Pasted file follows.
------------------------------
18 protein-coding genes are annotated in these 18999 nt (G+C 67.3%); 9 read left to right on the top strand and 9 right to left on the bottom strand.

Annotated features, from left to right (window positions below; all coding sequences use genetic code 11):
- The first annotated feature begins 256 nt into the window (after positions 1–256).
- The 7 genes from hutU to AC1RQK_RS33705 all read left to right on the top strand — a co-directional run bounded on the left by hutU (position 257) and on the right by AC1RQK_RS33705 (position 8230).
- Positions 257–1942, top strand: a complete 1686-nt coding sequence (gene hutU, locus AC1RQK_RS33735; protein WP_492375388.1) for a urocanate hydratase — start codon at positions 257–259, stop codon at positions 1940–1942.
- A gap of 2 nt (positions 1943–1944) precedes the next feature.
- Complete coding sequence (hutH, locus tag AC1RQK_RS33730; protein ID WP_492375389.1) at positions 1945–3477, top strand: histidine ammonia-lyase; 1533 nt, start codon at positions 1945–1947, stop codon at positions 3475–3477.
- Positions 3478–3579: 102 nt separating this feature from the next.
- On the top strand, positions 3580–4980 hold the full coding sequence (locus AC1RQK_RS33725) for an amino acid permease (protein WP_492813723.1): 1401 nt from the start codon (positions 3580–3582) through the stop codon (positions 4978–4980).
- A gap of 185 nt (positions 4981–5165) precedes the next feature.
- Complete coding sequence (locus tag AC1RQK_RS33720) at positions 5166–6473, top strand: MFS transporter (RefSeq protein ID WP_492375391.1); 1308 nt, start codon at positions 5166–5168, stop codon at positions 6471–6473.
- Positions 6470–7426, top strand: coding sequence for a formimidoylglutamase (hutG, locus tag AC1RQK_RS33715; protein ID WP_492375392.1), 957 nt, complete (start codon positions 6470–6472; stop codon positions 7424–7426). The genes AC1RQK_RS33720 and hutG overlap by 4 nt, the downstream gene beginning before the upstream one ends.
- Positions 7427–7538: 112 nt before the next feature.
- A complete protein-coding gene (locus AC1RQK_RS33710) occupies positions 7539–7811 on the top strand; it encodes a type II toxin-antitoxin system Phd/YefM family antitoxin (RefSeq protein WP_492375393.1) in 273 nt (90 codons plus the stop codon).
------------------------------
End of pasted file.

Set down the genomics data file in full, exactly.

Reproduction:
18 protein-coding genes are annotated in these 18999 nt (G+C 67.3%); 9 read left to right on the top strand and 9 right to left on the bottom strand.

Annotated features, from left to right (window positions below; all coding sequences use genetic code 11):
- The first annotated feature begins 256 nt into the window (after positions 1–256).
- The 7 genes from hutU to AC1RQK_RS33705 all read left to right on the top strand — a co-directional run bounded on the left by hutU (position 257) and on the right by AC1RQK_RS33705 (position 8230).
- Positions 257–1942, top strand: a complete 1686-nt coding sequence (gene hutU, locus AC1RQK_RS33735; protein WP_492375388.1) for a urocanate hydratase — start codon at positions 257–259, stop codon at positions 1940–1942.
- A gap of 2 nt (positions 1943–1944) precedes the next feature.
- Complete coding sequence (hutH, locus tag AC1RQK_RS33730; protein ID WP_492375389.1) at positions 1945–3477, top strand: histidine ammonia-lyase; 1533 nt, start codon at positions 1945–1947, stop codon at positions 3475–3477.
- Positions 3478–3579: 102 nt separating this feature from the next.
- On the top strand, positions 3580–4980 hold the full coding sequence (locus AC1RQK_RS33725) for an amino acid permease (protein WP_492813723.1): 1401 nt from the start codon (positions 3580–3582) through the stop codon (positions 4978–4980).
- A gap of 185 nt (positions 4981–5165) precedes the next feature.
- Complete coding sequence (locus tag AC1RQK_RS33720) at positions 5166–6473, top strand: MFS transporter (RefSeq protein ID WP_492375391.1); 1308 nt, start codon at positions 5166–5168, stop codon at positions 6471–6473.
- Positions 6470–7426, top strand: coding sequence for a formimidoylglutamase (hutG, locus tag AC1RQK_RS33715; protein ID WP_492375392.1), 957 nt, complete (start codon positions 6470–6472; stop codon positions 7424–7426). The genes AC1RQK_RS33720 and hutG overlap by 4 nt, the downstream gene beginning before the upstream one ends.
- Positions 7427–7538: 112 nt before the next feature.
- A complete protein-coding gene (locus AC1RQK_RS33710) occupies positions 7539–7811 on the top strand; it encodes a type II toxin-antitoxin system Phd/YefM family antitoxin (RefSeq protein WP_492375393.1) in 273 nt (90 codons plus the stop codon).